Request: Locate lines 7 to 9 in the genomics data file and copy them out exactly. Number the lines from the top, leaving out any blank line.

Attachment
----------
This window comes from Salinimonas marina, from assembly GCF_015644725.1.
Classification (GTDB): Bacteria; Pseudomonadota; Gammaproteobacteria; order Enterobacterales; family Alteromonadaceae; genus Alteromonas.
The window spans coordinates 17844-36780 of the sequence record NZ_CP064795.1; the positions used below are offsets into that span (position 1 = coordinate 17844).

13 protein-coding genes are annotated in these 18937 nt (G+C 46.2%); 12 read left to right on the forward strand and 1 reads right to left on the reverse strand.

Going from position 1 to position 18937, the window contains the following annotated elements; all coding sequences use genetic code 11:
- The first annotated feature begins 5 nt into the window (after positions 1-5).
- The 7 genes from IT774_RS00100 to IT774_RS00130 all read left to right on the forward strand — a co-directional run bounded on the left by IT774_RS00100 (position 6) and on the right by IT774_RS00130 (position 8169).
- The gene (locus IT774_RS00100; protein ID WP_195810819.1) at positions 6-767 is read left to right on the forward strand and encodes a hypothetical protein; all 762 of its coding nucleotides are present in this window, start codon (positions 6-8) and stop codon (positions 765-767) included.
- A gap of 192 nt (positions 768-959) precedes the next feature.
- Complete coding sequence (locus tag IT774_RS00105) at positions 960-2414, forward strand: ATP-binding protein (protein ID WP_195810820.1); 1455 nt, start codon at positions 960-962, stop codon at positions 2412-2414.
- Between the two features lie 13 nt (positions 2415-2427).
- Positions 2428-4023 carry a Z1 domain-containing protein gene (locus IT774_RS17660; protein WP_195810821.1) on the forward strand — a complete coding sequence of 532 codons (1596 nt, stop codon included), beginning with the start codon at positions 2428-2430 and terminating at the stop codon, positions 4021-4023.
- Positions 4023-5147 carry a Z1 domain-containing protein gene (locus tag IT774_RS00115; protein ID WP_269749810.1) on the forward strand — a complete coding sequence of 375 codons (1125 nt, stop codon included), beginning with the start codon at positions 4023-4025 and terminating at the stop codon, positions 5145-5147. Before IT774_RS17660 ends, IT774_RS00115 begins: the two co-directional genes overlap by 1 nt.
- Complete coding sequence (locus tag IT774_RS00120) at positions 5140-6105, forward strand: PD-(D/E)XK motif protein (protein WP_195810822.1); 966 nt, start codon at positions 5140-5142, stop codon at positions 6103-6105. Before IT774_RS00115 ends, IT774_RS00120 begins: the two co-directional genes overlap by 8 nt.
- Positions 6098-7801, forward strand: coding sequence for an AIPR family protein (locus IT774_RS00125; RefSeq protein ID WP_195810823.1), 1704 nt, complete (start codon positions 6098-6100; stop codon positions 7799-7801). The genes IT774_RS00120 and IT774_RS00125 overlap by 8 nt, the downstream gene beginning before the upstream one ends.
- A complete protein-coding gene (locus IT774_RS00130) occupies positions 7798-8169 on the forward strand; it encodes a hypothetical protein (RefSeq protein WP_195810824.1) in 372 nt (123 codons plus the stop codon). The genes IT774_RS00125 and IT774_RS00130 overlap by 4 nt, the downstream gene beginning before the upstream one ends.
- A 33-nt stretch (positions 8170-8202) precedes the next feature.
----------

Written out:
- The 7 genes from IT774_RS00100 to IT774_RS00130 all read left to right on the forward strand — a co-directional run bounded on the left by IT774_RS00100 (position 6) and on the right by IT774_RS00130 (position 8169).
- The gene (locus IT774_RS00100; protein ID WP_195810819.1) at positions 6-767 is read left to right on the forward strand and encodes a hypothetical protein; all 762 of its coding nucleotides are present in this window, start codon (positions 6-8) and stop codon (positions 765-767) included.
- A gap of 192 nt (positions 768-959) precedes the next feature.